The Definitive Guide to Debunking Misconceptions About CrossFit

How do you get your grandmother, coworker, dad, etc. to try CrossFit? Bring them to the box. Or have them try a highly scaled WOD at home.

Admittedly, this can be challenging. There are a lot of misconceptions about CrossFit. So here’s a guide to debunking those common myths.

“The news said CrossFit will kill me”

You probably saw headlines like Outside Magazine’sIs CrossFit Destroying the World” and “Is CrossFit Killing Us?”

Outside based these outrageous headlines on a fake paper that was retracted after a federal judge ruled that it made false claims. CrossFit informed Outside that it based its entire series on a paper written under false pretenses, but Outside refused to issue a correction or update. A similar thing happened with ESPN.

“But I saw a study …”

Pardon the interruption, but it was probably the fraudulent one we just mentioned. The National Strength and Conditioning Association, a competitor of CrossFit’s, published fake injury stats. The subjects testified to the court that they were not injured doing CrossFit and never told anyone they were. So what are you worried about?

“OK. What does real research actually say about CrossFit and injuries?”

Other papers published about CrossFit have reached a common conclusion:

“The injury incidence rate associated with CrossFit training was low, and comparable to other forms of recreational fitness activities.”

Another found,

“CrossFit is comparable to other exercise programs with similar injury rates.”

“What were the injury rates, and how do they compare to those of other activities?”

CrossFit’s injury rates have been lower than the rates recently found in Zumba. Researchers generally found between 2.1 and 3.1 injuries per 1,000 hours of participation in CrossFit.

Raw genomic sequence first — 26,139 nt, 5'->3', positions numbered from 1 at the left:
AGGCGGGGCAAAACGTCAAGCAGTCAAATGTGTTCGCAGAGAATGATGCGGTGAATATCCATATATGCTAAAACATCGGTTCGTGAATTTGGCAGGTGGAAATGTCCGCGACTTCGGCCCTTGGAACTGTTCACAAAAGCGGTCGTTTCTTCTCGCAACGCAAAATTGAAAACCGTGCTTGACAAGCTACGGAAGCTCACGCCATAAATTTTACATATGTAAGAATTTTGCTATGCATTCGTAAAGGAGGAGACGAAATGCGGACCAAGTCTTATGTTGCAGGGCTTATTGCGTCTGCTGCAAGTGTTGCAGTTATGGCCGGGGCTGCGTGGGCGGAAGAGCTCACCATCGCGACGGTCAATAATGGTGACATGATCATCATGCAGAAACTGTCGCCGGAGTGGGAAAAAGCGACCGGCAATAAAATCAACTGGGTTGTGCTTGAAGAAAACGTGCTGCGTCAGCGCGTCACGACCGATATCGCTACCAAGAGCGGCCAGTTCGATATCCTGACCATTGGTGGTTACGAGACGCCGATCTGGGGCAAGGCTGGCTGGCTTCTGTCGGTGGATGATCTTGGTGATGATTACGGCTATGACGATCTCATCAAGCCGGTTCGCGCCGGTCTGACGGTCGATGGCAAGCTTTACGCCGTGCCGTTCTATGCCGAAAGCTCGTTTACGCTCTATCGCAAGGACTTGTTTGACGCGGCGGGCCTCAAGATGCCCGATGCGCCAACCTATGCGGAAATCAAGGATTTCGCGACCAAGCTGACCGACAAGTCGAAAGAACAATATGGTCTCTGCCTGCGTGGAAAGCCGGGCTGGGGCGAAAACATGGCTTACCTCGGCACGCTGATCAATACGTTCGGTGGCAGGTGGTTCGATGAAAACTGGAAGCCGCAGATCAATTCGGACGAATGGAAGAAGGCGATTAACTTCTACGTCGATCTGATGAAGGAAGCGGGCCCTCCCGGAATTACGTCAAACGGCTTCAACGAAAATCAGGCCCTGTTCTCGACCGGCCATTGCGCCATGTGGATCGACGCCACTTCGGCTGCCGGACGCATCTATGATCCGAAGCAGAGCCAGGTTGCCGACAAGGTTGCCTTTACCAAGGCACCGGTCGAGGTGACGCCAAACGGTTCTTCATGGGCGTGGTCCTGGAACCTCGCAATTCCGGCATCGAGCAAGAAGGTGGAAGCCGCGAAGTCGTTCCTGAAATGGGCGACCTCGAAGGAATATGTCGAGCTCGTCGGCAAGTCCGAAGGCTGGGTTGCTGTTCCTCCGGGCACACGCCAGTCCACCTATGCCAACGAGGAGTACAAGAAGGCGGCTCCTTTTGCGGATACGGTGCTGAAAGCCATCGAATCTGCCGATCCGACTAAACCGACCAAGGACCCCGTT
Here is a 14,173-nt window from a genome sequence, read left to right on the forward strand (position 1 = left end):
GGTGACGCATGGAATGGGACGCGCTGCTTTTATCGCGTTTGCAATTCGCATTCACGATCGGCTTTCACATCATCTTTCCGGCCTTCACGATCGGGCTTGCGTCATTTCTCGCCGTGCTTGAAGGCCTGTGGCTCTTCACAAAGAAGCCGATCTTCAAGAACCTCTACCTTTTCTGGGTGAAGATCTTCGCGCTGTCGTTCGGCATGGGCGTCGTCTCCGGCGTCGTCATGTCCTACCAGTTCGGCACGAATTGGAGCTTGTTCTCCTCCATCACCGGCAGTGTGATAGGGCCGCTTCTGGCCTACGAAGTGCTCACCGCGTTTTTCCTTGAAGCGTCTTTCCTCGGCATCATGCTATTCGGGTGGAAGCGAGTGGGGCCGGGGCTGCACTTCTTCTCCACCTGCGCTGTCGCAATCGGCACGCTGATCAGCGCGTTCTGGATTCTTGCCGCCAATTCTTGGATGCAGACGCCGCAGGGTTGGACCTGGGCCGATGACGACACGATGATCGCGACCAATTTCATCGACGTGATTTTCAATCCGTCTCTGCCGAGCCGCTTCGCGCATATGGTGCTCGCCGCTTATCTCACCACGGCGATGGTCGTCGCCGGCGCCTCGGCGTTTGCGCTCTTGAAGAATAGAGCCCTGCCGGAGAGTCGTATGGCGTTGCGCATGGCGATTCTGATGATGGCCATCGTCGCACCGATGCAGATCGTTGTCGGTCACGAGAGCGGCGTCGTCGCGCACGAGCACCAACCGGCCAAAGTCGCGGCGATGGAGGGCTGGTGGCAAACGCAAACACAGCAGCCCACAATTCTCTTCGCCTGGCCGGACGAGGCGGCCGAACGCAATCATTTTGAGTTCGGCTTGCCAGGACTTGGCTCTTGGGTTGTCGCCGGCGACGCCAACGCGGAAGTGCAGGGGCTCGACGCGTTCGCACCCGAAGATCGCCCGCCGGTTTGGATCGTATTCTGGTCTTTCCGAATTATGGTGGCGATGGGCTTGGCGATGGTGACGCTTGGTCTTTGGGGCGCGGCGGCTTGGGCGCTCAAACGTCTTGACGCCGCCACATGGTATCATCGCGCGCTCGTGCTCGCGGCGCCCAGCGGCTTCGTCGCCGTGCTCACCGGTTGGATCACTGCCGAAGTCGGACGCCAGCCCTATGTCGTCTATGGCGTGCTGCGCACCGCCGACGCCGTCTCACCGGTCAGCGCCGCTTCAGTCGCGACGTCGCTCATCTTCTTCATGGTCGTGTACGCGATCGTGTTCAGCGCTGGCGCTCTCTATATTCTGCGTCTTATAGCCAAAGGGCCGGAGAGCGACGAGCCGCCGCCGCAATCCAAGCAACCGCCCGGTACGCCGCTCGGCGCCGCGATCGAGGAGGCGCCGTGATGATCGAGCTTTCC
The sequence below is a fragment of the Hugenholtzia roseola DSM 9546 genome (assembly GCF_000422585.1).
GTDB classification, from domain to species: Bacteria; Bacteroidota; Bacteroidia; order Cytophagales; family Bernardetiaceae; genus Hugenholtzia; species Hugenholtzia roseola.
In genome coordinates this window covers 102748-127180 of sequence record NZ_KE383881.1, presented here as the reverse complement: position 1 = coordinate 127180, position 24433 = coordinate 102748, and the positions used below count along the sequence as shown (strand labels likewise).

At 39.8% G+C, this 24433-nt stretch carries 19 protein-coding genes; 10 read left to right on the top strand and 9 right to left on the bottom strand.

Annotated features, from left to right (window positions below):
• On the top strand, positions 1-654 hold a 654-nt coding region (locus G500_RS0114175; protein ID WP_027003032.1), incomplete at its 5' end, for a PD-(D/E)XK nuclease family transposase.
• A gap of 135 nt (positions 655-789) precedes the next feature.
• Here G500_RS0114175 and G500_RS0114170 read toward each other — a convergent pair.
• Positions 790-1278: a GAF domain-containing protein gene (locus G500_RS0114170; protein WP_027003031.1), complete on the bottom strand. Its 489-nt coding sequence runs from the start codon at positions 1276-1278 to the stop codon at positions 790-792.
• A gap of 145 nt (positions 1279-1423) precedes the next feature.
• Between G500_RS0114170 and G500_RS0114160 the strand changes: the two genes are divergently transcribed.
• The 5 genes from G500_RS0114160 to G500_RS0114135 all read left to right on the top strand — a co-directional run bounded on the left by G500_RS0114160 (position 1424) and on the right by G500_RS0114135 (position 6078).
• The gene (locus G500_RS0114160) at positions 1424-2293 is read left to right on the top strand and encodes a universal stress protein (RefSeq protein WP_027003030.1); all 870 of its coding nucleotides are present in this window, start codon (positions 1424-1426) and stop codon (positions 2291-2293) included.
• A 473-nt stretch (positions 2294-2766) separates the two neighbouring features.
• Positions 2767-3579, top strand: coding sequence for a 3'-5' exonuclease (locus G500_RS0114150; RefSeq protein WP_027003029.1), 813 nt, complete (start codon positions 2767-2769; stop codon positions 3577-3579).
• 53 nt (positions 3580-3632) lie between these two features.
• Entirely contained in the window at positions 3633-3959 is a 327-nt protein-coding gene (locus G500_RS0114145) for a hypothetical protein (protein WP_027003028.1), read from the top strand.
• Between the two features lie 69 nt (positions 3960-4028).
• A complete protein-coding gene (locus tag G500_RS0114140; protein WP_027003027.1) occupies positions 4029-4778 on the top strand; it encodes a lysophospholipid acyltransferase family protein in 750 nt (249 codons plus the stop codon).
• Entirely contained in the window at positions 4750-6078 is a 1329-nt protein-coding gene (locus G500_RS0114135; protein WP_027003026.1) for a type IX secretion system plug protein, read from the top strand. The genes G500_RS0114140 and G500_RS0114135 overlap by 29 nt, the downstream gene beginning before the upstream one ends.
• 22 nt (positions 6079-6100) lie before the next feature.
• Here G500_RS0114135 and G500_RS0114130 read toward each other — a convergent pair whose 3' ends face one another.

“But I heard CrossFit trainers are not properly qualified …”

Every CrossFit trainer has at least earned CrossFit’s L1 certificate, which is accredited by the American National Standards Institute.

I’m really looking for an experienced, proven trainer though.”

Great. CrossFit’s Level 3 certification is the only major fitness certification that requires its trainers to have trained others and received hands-on instruction themselves.

If this sounds like what you’re looking for, click here to find a Certified CrossFit Trainer (CF-L3) near you.

See the comparison graph below. Other organizations, such as ACSM, ACE and NSCA, certify trainers without requiring any experience or hands-on instruction at all.

credentialcomp

“Isn’t that the stuff I saw on TV? That’s crazy!”

Not trying CrossFit because you saw the CrossFit Games on TV is like not jogging around the block because you saw a marathon in the Olympics.

CrossFit affiliates know how to scale each movement to your fitness level, ensuring a gradual progression. If an elite athlete can do a movement with 400 pounds, you may do the same movement with a PVC pipe or your own body weight. Or, you may be even do a simpler movement that develops the skills and attributes needed to later progress toward the more advanced exercise.